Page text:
COLUMBIA, S.C. — A resolution passed Thursday recognizing the contributions of the SC Area Council of the American Business Women's Association.
The national organization was founded at the height of World War Two in 1949, when, at the time, it was socially unacceptable for women to work.
Their message today is although women have come a long way, still a long way to go.
“This is the first ABWA day at the State House, or capitol throughout the U.S. and it’s very significant because we are now written in history that we are recognizing women, we are enhancing women, through this beneficial organization," said ABWA vice-president Rachelle Jamerson-Holmes.
The organization serves working women, entrepreneurs, students, and retirees through networking and educational opportunities.
Published census data showed that in 2021, women made up about 44% of the total workforce, but only 41% of managers.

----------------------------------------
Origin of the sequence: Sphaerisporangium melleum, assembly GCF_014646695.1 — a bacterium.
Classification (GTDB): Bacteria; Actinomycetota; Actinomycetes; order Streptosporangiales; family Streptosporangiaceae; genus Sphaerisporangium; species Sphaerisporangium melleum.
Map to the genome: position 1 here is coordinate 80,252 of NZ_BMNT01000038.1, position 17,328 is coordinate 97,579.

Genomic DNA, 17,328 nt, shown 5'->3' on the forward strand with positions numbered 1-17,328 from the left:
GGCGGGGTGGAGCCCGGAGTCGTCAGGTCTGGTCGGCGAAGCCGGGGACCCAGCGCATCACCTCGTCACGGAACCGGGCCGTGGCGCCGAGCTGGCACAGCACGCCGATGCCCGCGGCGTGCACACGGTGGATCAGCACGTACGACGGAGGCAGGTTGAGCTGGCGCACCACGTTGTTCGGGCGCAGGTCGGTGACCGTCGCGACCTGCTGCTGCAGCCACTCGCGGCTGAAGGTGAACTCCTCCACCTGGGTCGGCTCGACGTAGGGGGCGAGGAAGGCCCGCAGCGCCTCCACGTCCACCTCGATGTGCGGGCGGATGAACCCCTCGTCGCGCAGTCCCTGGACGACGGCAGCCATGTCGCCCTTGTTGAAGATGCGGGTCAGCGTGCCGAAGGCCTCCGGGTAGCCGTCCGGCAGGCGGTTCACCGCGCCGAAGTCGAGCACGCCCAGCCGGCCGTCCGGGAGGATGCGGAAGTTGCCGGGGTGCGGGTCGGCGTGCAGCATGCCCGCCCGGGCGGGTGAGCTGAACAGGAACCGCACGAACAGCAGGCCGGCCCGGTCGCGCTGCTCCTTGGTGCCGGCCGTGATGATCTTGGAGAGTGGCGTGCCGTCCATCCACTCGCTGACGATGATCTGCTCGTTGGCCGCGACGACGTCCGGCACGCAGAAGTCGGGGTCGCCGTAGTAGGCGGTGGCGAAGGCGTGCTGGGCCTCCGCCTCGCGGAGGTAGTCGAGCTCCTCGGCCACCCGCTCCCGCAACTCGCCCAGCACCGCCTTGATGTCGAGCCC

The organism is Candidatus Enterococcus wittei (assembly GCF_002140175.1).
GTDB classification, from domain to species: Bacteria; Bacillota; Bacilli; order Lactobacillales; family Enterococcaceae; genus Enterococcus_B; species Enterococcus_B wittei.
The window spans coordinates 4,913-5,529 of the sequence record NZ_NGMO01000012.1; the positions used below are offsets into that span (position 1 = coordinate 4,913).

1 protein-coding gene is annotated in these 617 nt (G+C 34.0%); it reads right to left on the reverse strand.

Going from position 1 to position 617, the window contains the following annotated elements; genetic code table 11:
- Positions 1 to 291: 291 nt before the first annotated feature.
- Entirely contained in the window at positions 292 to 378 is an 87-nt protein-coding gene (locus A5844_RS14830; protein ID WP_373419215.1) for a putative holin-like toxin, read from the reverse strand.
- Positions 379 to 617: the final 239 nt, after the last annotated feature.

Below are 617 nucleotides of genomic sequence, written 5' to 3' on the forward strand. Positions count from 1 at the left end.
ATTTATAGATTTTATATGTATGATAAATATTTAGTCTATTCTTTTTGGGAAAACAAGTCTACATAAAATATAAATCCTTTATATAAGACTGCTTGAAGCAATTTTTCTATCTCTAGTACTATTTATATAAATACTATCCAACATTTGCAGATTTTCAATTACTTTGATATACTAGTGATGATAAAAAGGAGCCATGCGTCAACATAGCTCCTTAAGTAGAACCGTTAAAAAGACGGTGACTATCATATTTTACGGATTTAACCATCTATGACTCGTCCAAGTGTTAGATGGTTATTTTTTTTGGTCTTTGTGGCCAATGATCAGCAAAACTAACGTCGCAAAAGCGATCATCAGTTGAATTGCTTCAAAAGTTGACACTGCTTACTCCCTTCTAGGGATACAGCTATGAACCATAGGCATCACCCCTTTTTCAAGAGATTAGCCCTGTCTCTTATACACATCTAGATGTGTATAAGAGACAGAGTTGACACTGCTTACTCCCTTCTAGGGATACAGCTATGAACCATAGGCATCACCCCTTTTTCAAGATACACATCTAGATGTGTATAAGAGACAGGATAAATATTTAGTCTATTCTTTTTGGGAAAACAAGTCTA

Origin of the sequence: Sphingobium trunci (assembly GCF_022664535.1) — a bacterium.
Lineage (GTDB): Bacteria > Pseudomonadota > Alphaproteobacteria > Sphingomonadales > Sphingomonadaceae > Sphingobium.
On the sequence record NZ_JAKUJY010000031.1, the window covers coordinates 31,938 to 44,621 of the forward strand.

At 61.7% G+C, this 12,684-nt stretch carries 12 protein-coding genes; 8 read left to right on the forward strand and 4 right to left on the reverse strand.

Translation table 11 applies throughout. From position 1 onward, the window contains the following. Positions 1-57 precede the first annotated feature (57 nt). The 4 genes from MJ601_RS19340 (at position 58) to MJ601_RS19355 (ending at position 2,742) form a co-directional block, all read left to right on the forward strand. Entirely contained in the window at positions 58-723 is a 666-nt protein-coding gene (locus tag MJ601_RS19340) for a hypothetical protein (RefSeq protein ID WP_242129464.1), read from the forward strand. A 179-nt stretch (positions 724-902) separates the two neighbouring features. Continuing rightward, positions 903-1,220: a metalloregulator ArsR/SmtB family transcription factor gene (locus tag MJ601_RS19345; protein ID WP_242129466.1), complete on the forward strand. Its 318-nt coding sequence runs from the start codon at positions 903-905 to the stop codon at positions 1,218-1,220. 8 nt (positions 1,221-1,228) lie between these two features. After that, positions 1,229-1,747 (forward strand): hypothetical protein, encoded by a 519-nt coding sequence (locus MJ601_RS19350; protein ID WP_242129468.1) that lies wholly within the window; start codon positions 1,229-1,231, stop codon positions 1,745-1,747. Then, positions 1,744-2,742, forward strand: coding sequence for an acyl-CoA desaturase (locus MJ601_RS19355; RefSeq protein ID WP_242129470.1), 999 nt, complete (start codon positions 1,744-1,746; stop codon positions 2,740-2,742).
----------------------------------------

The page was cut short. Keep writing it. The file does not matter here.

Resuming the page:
Overall, women earned about $0.82 for every dollar men earned.
“The disparities come through pay. It comes through making sure that women can be part of different industries, all industries. Any industry that she chooses to be. It doesn’t matter if she’s a man or a woman, if she can do the job, and she can do it well," said Jamerson-Holmes.
There are four state chapters of the association based in Columbia, Orangeburg, Charleston, and Newberry.
From this year onward, the American Business Women's Association will visit the state house and meet state lawmakers, and hope to build civil engagement.
“Women have really stepped forward to start their own businesses, to be able to do things virtually and work remote from home and be able to accept jobs that might not just be in their state or town, and so many opportunities have come available but there’s so much more that needs to be done,” said Jamerson-Holmes.